2 Feb 2012

The sun is coming out for a while, we can expect clouds and sun for a few days.
At 2280 meters the temperature is -7, the winds were 20-35 KPH from the west , at 06:00. At 1550 meters the temperature is - 5  , 97 % humidity, and the barometer is steady. In the valley it is 0. No new snow.

Last week I brought up a discussion on tree wells, here is some actual footage of a tree well rescue. Thanks to Paul Rattenbury for forwarding this:  Tree Well

The incident report from Utah on the January 28 th avalanche.

Media Reports

24-year-old Salt Lake man killed in avalanche in Big Cottonwood Canyon 
Saturday, Jan. 28, 2012 9:49 p.m. MST
BIG COTTONWOOD CANYON — Two days before Alecsander Barton's 25th birthday, he headed to the mountains with two friends to take advantage of Utah's backcountry in Big Cottonwood Canyon.
Characterized by officials as an experienced backcountry traveler, Barton and his friends were equipped with avalanche beacons. But of the two outdoorsmen to trigger slides in the canyon Saturday, Barton would be the one who wouldn't make it out alive.
The 24-year-old man was killed after being caught in an avalanche in the Mineral Falls area of the canyon around 11:30 a.m., Unified Police Lt. Justin Hoyal said.
Barton and his friends set out from an area halfway up the canyon near Blind Miner's Mine and made their way to the top of Kessler Peak, at the apex of Big and Little Cottonwood canyons. Barton, who was on a snowboard, accidentally triggered the slide that measured 700 feet wide at a time when the avalanche danger was classified as high, the Utah Avalanche Center reported.
Barton's two friends were not caught in the avalanche and escaped without harm. They called 911 and went to the aid of their friend.
"Rescuers were flown up to the scene by Wasatch Powderbird, and when they got there, the two witnesses up there … had actually found their friend, and he was deceased," Hoyal said.
Police reported that the men had come equipped with avalanche beacons but still were in an extremely dangerous area.
Barton's death came on the heels of a slew of avalanche warnings prompted by heavy snowfall and weak snowpack.
"The backcountry conditions are extremely dangerous," Hoyal said. "This is a sad reminder for people to know that conditions are so extreme right now that people need to stay out of the backcountry."
The Utah Avalanche Center reported Saturday that Barton was on a snowboard when he unintentionally triggered the avalanche. In its preliminary accident report, the center said the avalanche carried Barton 2,400 feet before he was caught in the bottom of the slide.
"His two companions switched their avalanche transceivers to receive, descended the slope and extricated their friend, buried under 3 feet of debris," the report states.
The center issued an advisory early Saturday classifying the danger level as "considerable," but Craig Gordon of the Utah Avalanche Center said the rating was at a level four or "high" rating on the upper, steep slopes.
"That means human-triggered avalanches are very likely," Gordon said.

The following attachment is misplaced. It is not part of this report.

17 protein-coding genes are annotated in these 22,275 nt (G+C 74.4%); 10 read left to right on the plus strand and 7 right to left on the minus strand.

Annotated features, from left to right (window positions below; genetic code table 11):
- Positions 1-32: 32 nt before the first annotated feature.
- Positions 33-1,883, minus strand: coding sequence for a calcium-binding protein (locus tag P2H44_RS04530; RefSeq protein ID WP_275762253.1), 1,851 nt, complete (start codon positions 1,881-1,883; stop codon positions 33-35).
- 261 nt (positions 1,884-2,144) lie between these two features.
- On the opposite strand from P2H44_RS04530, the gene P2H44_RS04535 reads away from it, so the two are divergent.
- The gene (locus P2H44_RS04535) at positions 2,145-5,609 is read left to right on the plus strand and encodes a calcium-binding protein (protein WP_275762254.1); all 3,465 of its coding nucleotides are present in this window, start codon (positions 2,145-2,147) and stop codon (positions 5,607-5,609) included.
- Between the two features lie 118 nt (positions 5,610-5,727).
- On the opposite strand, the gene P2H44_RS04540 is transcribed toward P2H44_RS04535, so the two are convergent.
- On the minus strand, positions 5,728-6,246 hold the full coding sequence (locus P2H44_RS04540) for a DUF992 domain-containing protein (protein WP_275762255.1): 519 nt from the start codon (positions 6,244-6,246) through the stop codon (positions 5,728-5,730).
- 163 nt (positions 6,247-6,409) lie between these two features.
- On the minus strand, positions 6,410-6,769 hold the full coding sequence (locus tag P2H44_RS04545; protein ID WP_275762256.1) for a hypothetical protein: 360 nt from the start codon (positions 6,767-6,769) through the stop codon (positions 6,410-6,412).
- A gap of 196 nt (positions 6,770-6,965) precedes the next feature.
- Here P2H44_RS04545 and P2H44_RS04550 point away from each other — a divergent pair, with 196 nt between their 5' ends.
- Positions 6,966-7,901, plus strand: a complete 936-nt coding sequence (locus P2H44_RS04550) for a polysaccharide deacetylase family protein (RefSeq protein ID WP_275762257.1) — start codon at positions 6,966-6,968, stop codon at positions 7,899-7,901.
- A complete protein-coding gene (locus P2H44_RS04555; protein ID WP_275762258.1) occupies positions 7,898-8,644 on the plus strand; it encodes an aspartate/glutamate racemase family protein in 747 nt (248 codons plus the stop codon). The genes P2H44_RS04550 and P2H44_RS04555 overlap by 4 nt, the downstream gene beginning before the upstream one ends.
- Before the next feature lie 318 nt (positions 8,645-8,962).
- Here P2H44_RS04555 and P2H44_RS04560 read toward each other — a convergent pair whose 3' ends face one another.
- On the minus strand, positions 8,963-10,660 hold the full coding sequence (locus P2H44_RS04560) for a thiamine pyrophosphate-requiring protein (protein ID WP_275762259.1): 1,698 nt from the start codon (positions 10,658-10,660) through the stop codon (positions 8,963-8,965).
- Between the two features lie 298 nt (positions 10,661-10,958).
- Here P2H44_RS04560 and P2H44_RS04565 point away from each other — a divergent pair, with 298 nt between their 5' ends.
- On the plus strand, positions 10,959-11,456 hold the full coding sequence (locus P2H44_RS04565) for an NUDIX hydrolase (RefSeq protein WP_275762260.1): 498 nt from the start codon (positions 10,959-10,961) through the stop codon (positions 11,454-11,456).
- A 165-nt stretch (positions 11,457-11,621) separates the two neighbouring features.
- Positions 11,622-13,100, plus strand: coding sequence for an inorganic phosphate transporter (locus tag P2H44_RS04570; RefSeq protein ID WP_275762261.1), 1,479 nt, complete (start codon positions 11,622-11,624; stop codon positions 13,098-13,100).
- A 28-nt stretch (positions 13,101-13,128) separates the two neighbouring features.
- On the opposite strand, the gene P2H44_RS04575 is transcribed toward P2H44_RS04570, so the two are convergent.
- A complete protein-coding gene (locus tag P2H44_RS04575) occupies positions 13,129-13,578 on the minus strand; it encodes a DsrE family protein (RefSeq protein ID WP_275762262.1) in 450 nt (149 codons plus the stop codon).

There was another avalanche triggered by skiers in the Holy Toledo area of Big Cottonwood Canyon Saturday morning, he said, but everyone involved was "unscathed and safe."
Gordon said the dangerous environment is caused by "weak, sugary snow" covered by additional layers of snow from last week's storms.
"Avalanche conditions are deceptively tricky," he said. "You can get on some slopes and be good to go, whereas others all you need to do is find a weak spot in the snowpack, and you're staring down the barrel of a very dangerous avalanche."
Gordon said the three men involved in the incident all had experience in the backcountry. He said there are low-angle slopes that could be safely traversed, but everyone should avoid high, steep slopes, especially those facing north.
"There's plenty of safe, low-angle terrain that people can ride in the backcountry right now, but we can't be enticed by sunny skies and fresh snow to get on the steep slopes just yet," he said.
This was echoed in a Saturday avalanche forecast which included a warning that "very dangerous conditions exist in the backcountry," said Drew Hardesty, who issued the warning.
"Truth be told, it’s also days like these where we see avalanche accidents," Hadesty wrote. "Discipline, self-denial — these are things we not only aspire to, it's what keeps us alive in conditions like these."
In it's report, the Utah Avalanche Center said the trio was in an area on the west side of Kessler Peak known as Little Giant. It said the peak is "surrounded by radical terrain and avalanche paths on all sides" and that the trio had hiked up the peak in one of these paths.
This is the second fatal avalanche of the season in Utah. The first, on Nov. 13, 2011, claimed the life of professional skier Jamie Pierre. The 38-year-old was killed in a slide near Snowbird just a week before the ski resort was to open.
Both men were killed at times when new, heavy snowfall led to avalanche warnings.
Barton's death marks the ninth recorded avalanche death in the West this season, with four in Colorado, three along the Wyoming-Montana border and two in Utah. There were 25 fatalities recorded last winter.
Gordon said the deadliest season in Utah was 2004-05, when eight people were killed.
Barton, originally from Michigan, was living in the Salt Lake City area at the time of his death, Hoyal said.

For the updated Avalanche Advisory click here: Avalanche Advisory